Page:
On October 4th, the National Academies of Sciences, Engineering, and Medicine (NASEM) Committee on Development of a Framework for Evaluating Global Greenhouse Gas Emissions Information for Decision Making released a report examining approaches to evaluate greenhouse gas (GHG) emissions information. 

NASEM convened this committee ahead of COP 27 in response to three converging trends: increasing demand for GHG emissions information, the multitude of fragmented and self-contained approaches developed to meet this demand, and a rapidly growing and evolving institutional landscape comprised of public, private, and academic entities seeking to provide better GHG emissions information for decision-making purposes.

DDL Director Angel Hsu was named to the NASEM Committee in May and played an instrumental role in the policy research for this report. 

In the status quo, quantifying GHG emissions is challenging because of the vast array of point-source emitters (i.e. emissions from a power plant) and nonpoint-source emitters (i.e. emissions from individual gas-powered vehicles). Although there are existing approaches to account for GHG emissions information from both source types, namely activity-based, atmospheric-based and hybrid approaches, it is currently impossible to aggregate and compare data from these approaches.

Simply put, although there are various groups working to solve the issue of accounting for GHG emissions information, their approaches are not synergistic, comparable, or easy to aggregate.

Source: National Academies of Sciences, Engineering, and Medicine

Despite the challenges and incongruencies with how GHG emissions are currently measured and tracked, GHG accounting mechanisms are crucial to ensuring that we are on-track to meet our climate goals and slow anthropogenic climate change.

The NASEM report helps policymakers and other COP 27 stakeholders cut through the noise with the proposal to use six pillars as a guiding framework to evaluate the quality of GHG emissions information:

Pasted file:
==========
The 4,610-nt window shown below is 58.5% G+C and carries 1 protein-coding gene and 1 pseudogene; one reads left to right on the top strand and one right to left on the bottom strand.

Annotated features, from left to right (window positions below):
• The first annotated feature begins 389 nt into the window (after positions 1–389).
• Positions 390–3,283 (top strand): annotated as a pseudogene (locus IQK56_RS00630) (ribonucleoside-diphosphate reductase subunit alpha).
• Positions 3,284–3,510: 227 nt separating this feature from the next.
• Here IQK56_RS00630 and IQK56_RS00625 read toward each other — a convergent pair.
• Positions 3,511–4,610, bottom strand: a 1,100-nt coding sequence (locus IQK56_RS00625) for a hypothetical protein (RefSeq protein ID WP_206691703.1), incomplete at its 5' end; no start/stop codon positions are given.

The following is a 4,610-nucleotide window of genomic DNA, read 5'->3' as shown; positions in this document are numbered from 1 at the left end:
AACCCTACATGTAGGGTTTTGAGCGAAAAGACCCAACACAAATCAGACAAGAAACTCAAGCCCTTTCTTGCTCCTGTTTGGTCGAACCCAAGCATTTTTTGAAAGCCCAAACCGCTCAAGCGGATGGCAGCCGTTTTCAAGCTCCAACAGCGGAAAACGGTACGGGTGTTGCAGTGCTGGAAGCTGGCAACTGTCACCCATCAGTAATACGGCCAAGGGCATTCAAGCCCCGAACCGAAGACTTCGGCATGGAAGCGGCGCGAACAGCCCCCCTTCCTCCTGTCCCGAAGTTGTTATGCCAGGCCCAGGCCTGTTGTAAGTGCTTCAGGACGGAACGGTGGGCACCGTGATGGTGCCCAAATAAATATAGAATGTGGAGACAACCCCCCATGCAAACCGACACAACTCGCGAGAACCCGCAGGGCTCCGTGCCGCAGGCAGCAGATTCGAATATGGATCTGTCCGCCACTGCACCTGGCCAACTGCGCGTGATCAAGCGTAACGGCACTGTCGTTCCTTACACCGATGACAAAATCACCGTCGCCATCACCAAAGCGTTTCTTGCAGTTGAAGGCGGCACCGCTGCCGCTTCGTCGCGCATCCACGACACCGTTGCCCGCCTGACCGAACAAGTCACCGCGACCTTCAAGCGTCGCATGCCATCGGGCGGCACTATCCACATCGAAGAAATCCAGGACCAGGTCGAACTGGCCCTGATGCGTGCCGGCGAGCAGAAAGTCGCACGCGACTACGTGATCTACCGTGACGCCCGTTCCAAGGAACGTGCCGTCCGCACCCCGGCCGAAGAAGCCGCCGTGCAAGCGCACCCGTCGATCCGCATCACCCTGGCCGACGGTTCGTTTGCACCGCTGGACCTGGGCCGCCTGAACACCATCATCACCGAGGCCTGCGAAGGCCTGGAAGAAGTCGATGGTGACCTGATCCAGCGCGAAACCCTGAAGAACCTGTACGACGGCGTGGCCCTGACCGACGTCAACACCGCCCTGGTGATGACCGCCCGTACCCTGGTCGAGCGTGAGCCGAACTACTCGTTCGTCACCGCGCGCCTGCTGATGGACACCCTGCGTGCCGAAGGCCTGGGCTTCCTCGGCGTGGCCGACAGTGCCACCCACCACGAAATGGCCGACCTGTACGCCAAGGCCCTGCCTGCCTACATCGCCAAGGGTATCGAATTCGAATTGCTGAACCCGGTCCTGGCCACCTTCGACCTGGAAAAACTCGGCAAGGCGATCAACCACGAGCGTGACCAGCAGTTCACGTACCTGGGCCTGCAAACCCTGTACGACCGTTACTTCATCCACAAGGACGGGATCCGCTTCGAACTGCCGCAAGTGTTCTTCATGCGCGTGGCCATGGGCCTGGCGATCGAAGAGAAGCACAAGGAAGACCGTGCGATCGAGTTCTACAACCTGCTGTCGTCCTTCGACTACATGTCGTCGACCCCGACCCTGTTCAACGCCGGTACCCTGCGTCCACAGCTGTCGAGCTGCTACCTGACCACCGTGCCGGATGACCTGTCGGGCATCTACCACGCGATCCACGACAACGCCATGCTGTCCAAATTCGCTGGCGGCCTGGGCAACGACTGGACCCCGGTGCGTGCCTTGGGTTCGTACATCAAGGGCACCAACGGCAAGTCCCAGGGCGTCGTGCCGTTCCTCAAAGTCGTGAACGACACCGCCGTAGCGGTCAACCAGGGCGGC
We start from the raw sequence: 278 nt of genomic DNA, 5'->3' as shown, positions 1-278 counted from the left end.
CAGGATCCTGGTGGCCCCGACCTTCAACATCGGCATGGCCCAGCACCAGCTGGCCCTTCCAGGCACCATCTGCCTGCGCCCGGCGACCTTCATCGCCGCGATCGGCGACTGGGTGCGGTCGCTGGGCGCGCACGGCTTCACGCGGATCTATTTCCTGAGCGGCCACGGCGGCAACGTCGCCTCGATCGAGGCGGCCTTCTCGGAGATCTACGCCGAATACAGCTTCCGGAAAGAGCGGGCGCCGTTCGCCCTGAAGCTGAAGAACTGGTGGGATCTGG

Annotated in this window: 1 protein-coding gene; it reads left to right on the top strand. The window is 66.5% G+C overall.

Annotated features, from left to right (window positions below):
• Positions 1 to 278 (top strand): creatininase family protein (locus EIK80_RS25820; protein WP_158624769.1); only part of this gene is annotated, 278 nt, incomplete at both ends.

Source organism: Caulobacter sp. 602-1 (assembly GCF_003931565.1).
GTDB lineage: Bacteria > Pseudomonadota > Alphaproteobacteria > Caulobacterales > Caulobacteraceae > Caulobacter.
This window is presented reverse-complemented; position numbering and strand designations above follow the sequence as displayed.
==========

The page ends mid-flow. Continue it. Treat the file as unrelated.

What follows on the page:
1. Usability and Timeliness: information is comparable and responsive to decision-maker needs and available on timescales relevant to decision-making; 
  2. Information Transparency: information is both publicly available and traceable by anyone; 
  3. Evaluation and Validation: review, assessment, and comparison to independent datasets; 
  4. Completeness: coverage of all sources and GHGs for the relevant geographic boundary;
  5. Inclusivity: what populations are involved in GHG emissions information collection and covered by the information;
  6. Communication: methodologies and assumptions are described in understandable terms, well documented, and openly accessible.

Using these six pillars as guiding principles to vet GHG emissions data will help policymakers, businesses, and academic institutions improve the quality and communication of climate data.

Source: National Academies of Sciences, Engineering, and Medicine

Ideally, these six pillars would be incorporated into the construction of a coordinated repository for storing GHG emissions accounts from the global community. Such an institution could mandate universal characteristics and taxonomies for the standardization and management of emissions data, while engaging reporters and users in an iterative process to ensure timeliness of emissions data updates. Establishing standards and practices for maintaining high-quality and comparable emissions data promotes increased understanding and trust in consumers of this data.

The GHG emissions information stored in such a coordinated repository should not only include data at the national and international level, but also at the local level, in granular detail and high spatial resolution. For successful stocktaking efforts that assess progress towards global climate goals, more and better data from cities, states, provinces, and businesses to inform decision-making at the local level are needed. Analyzing and standardizing climate data from subnational and non-state actors is a major focus of our work at the Data-Driven EnviroLab.

Access the full report here.

Read the highlights of the report here.